Repeat. Start the breathing routine again by inhaling and repeating the above steps. Aim for a total of 4 breaths.
This can take some getting used to, especially if you are not used to breathing in a controlled manner. Take your time to improve your technique, and, if necessary speed the exercise up. Even if you can’t keep to the exact time, try to ensure that you keep to the ratio of FOUR COUNTS INHALE / SEVEN COUNTS HOLD BREATH / 8 COUNTS EXHALE.
Whilst it may be difficult, try to limit the amount of time that you spend on social media, or watching the news. Whilst it is important to stay updated on developments relating to Coronavirus, the amount of information available can become overwhelming. In certain cases, the information may be wrong, politically-motivated or intended to cause panic. Take as many breaks as possible from all forms of media. This will help to calm the mind, especially if you are able to incorporate the above breathing techniques.
During these difficult times, there are many less privileged or less-abled members of our society and communities who will be at greater risk of falling ill and potentially spreading the virus.
If you have elderly neighbours, please leave them a note under their door to see if they need any assistance.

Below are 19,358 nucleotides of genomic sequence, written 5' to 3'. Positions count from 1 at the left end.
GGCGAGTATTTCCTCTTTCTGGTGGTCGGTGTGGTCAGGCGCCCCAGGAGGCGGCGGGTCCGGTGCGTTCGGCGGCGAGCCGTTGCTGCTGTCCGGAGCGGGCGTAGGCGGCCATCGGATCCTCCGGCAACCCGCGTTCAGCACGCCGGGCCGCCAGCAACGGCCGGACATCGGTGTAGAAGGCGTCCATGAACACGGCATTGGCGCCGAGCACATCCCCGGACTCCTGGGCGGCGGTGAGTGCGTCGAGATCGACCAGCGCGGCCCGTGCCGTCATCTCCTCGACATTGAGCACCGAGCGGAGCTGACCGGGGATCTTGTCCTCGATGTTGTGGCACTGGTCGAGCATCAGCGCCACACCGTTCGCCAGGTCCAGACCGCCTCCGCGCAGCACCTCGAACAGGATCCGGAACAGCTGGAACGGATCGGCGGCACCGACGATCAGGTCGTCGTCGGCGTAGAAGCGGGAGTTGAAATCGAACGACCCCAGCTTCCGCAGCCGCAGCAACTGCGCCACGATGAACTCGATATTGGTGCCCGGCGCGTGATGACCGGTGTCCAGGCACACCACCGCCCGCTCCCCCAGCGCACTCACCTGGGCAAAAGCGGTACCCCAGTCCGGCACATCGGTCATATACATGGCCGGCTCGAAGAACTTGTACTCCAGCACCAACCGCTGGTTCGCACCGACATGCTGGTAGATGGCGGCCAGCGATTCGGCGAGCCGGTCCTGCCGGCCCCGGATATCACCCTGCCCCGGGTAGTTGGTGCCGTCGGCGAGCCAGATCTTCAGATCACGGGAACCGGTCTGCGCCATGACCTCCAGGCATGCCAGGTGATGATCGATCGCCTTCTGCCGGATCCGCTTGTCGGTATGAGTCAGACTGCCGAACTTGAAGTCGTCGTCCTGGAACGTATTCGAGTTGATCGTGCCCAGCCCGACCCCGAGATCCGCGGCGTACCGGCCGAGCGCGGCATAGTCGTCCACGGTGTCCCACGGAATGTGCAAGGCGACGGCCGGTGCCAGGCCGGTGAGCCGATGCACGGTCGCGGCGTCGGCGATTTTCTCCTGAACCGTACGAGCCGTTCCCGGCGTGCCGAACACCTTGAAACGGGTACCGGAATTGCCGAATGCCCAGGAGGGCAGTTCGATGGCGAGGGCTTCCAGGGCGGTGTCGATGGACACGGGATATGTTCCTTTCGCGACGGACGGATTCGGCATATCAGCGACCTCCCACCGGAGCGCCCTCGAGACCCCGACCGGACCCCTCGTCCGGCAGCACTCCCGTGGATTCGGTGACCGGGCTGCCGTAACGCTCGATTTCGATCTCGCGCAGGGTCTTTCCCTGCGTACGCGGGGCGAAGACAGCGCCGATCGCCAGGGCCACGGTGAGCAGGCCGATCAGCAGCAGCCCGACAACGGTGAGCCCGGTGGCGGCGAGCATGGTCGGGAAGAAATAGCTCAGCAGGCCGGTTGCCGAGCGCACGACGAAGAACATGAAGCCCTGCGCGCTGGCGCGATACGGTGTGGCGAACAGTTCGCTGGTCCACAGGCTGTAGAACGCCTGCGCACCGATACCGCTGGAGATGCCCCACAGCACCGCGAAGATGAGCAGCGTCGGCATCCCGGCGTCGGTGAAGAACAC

Extend your support and compassion to members of your community who do not have a roof over their heads. They may not have easy to access to hand sanitisers, soaps, toilet paper, food, vitamins or general hygiene products and with your support, you will be helping them and doing good by your wider community.
If you are able to help those around without putting yourself or your family at risk, please do your part to help your fellow community members.
A little compassion can go a long way but costs nothing.
Respect Healthcare Workers And NHS Staff
The Coronavirus pandemic has put an unprecedented toll on the NHS and its workers. Everyone from GP's, Nurses, Pharmacists, cleaners and support workers will be under immense stress to cope with the increased workloads. They are all human beings who are equally at risk and deserve our support and empathy. Please remember to respect NHS staff and healthcare workers.
Unless your symptoms have not subsided after 7 days, or you are struggling to cope, please do not go to your GP, Pharmacy or Hospital.